**Due to some transitions at Relief, we're behind schedule on our posts. Please accept our apologies. And please join us in reflecting on Jean Hoefling's inspiring Thanksgiving meditation.
To give thanks in solitude is enough. Thanksgiving has wings and goes where it must go. Your prayer knows much more about it than you do. –Victor Hugo
Give me this one warm, sappy, Thomas Kinkade kind of day; one moment of respite from the bombardment of strident media voices that blast endlessly about everything that’s apparently wrong with this country, and instead, let me ponder the outdated notion that there might be something right with it. Let me relish the unassuming arrival and the fragrant, cinnamon-scented lingering of this very special American day, and do it without guilt. Give me Thanksgiving Day.
Why must the Puritan zealots we called “pilgrims” in the innocence of childhood now be viewed as hard-hearted villains intent in every case on exploiting the indigenous people of the New World they’d finally reached? What would be so wrongheaded about imagining a happy day of feasting between peoples of different worldviews who were happy to relish the first fruits of an abundant harvest and (gasp) find their common humanity to be enough? Just for one day, of course.
I say, there’s nothing wrong with it. Good things happen, and myths aren’t birthed in a vacuum. If we’re humble, we’ll remember that every one of us has had our own go at reaching toward what we imagine is a better world, and that our efforts are often rife with daft mistakes, muddled interpretations and sometimes deep regrets. We are no different from the Puritans, as hardwired for freedom as they were, and none of us get it all right, or all wrong.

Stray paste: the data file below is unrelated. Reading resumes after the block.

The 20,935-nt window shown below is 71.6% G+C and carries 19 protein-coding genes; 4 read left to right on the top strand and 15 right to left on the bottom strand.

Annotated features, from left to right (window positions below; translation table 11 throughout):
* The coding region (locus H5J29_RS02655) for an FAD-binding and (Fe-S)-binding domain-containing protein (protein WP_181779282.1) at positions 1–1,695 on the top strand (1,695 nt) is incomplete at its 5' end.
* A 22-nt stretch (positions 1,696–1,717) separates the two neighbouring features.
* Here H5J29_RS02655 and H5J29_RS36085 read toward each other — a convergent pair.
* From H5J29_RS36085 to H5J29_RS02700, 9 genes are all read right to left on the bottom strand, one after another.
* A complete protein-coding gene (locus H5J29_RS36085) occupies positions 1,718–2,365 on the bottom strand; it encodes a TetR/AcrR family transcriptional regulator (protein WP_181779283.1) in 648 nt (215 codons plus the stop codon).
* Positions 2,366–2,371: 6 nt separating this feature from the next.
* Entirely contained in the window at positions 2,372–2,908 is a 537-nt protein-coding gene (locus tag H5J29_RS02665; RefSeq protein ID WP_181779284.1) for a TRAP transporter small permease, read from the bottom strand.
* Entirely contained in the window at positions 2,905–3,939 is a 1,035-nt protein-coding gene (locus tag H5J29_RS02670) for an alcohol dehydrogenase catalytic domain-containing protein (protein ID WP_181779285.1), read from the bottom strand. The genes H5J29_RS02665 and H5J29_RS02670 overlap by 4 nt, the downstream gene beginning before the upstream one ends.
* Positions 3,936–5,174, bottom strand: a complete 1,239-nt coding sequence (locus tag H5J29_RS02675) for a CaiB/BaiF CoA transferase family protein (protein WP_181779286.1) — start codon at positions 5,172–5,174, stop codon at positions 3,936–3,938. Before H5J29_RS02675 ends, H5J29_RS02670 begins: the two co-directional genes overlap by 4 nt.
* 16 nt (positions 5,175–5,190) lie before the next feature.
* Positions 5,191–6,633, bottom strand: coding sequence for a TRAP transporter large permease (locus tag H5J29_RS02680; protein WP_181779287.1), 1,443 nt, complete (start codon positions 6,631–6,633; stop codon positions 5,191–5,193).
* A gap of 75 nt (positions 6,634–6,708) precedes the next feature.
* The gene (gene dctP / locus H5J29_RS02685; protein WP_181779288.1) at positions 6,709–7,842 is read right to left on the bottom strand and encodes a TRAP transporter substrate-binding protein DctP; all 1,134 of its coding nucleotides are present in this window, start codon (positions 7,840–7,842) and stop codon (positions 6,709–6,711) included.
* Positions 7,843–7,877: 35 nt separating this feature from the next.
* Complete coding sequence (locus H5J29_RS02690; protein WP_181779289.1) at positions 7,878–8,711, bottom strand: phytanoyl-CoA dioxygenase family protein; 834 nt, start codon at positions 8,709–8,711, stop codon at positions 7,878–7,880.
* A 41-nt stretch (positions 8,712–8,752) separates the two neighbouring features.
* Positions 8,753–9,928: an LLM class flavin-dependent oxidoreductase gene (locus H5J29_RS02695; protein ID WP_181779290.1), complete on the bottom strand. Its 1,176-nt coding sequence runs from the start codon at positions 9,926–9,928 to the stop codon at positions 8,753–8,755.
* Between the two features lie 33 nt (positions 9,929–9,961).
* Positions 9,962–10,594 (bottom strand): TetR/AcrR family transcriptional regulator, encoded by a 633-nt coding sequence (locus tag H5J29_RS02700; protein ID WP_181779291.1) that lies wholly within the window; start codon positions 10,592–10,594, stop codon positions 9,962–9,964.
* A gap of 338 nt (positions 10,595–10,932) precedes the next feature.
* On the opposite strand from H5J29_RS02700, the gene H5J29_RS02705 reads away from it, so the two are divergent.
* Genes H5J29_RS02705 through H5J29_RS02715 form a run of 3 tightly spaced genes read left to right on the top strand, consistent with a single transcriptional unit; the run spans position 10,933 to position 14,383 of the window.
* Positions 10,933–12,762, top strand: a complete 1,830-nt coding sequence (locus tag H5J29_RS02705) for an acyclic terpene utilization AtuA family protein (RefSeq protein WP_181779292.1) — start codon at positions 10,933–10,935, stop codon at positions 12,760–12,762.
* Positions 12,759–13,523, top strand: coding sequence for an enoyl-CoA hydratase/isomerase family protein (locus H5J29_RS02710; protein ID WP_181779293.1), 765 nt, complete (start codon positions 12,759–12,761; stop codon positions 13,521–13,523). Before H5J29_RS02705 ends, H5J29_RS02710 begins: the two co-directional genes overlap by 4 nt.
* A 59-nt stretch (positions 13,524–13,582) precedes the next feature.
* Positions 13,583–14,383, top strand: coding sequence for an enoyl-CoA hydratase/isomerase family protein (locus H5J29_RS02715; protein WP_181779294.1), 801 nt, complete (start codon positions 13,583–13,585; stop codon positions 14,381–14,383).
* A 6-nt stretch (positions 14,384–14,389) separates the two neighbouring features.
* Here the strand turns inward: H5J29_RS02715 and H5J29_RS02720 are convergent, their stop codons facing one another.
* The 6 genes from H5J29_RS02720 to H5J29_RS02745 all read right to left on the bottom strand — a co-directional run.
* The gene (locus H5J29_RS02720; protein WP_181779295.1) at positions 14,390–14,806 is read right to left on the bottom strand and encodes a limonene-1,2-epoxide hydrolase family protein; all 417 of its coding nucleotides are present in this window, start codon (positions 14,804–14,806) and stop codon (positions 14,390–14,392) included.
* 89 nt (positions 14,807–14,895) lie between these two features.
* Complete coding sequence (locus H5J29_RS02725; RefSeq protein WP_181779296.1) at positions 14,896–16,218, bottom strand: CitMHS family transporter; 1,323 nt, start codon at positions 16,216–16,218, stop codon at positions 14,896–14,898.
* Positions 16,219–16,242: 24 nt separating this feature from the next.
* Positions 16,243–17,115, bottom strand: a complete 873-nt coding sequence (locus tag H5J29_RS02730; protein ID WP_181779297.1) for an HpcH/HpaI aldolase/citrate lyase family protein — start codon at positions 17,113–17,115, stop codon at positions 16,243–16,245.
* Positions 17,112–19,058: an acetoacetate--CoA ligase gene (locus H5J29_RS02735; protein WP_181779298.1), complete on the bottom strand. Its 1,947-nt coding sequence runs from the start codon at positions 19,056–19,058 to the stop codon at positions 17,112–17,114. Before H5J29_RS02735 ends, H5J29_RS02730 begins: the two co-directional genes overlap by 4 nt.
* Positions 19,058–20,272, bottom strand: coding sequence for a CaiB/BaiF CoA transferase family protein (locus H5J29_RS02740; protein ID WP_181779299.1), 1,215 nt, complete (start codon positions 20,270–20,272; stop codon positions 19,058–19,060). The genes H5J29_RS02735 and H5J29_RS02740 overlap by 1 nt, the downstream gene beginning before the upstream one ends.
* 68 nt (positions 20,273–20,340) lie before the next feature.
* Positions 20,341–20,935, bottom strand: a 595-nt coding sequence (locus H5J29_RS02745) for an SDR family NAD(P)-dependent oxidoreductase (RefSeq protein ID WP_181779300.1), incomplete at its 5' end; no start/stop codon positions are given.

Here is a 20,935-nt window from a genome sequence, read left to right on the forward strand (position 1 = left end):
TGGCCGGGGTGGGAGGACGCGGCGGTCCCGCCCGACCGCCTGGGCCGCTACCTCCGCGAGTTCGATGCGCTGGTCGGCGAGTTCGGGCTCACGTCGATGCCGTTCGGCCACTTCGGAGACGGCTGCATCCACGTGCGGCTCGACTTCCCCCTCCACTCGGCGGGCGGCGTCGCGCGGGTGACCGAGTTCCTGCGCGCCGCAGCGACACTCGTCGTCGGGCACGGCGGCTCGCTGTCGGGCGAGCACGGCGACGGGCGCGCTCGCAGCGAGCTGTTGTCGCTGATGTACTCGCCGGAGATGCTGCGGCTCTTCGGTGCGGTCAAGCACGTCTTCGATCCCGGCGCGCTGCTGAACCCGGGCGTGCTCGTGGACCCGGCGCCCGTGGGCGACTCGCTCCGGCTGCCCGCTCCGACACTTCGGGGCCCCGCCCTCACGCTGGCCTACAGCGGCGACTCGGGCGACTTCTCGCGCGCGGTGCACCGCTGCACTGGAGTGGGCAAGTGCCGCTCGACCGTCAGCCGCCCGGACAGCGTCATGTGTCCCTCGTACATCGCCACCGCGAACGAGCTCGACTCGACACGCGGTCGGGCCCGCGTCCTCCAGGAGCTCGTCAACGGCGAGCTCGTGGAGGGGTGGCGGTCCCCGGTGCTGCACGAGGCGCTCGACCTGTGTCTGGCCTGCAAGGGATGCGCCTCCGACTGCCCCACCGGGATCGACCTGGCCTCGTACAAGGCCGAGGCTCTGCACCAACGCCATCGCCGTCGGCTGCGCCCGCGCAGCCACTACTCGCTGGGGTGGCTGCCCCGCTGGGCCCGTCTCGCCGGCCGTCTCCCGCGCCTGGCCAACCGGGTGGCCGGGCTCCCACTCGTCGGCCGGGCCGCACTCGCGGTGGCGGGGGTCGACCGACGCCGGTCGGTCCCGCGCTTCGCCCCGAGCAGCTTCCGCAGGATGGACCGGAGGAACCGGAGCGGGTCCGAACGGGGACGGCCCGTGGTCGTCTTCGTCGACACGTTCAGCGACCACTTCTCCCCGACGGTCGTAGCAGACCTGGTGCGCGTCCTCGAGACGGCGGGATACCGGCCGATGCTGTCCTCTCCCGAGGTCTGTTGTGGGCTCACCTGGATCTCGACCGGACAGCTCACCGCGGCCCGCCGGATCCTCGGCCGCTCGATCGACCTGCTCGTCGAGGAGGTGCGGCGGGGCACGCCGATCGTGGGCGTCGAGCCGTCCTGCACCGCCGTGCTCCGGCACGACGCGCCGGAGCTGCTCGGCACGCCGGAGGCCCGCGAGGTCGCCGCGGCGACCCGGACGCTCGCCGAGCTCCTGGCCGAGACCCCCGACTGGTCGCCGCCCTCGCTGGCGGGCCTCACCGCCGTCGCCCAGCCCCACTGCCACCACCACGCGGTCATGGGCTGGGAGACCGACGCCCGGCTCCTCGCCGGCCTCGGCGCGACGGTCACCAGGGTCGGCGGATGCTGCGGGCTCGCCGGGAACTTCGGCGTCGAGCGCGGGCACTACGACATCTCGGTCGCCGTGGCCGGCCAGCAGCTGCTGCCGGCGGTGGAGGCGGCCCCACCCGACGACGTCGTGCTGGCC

And that’s all I’m going to say about that. In honor of the Puritans’ politically incorrect audacity, this Thanksgiving Day I’m going to splurge on irrational trust, believing that the alleged events we base this unique holiday on was not an all-or-nothing scenario. I’m going to consider the possibility that Providence might actually have blessed this land because of the principles on which it was founded, in a way that had never happened before in the history of the world.
Don’t try to talk me out of this outrageous notion; I need the therapy. Sitting among people I love for that special dinner, I’ll choose to give thanks for this country, imperfect as it is. Most radical of all, I’m going to consciously refrain from every prayer that begins and ends with me.
Just thanksgiving, beloved of God. Give me one day.